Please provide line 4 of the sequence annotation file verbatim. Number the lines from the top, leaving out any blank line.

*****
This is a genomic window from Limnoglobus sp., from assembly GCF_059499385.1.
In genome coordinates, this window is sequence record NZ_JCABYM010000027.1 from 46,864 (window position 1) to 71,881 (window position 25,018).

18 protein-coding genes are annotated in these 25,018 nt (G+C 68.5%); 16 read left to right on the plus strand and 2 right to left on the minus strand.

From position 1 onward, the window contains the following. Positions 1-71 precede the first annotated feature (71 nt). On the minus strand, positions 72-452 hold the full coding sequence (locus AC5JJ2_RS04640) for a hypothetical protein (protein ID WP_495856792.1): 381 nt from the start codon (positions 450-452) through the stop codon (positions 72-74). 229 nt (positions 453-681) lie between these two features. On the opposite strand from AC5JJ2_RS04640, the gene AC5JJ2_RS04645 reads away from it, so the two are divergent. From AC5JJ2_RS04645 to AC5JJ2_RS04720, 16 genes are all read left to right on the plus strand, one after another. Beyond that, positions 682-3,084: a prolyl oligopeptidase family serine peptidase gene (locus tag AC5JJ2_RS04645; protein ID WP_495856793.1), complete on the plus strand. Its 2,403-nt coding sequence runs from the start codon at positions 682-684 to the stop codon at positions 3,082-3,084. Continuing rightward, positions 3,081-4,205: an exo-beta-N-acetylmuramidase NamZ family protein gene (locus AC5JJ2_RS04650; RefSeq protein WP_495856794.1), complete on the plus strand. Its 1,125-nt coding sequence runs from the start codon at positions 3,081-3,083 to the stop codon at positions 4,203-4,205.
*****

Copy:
From position 1 onward, the window contains the following. Positions 1-71 precede the first annotated feature (71 nt). On the minus strand, positions 72-452 hold the full coding sequence (locus AC5JJ2_RS04640) for a hypothetical protein (protein ID WP_495856792.1): 381 nt from the start codon (positions 450-452) through the stop codon (positions 72-74). 229 nt (positions 453-681) lie between these two features. On the opposite strand from AC5JJ2_RS04640, the gene AC5JJ2_RS04645 reads away from it, so the two are divergent. From AC5JJ2_RS04645 to AC5JJ2_RS04720, 16 genes are all read left to right on the plus strand, one after another. Beyond that, positions 682-3,084: a prolyl oligopeptidase family serine peptidase gene (locus tag AC5JJ2_RS04645; protein ID WP_495856793.1), complete on the plus strand. Its 2,403-nt coding sequence runs from the start codon at positions 682-684 to the stop codon at positions 3,082-3,084. Continuing rightward, positions 3,081-4,205: an exo-beta-N-acetylmuramidase NamZ family protein gene (locus AC5JJ2_RS04650; RefSeq protein WP_495856794.1), complete on the plus strand. Its 1,125-nt coding sequence runs from the start codon at positions 3,081-3,083 to the stop codon at positions 4,203-4,205.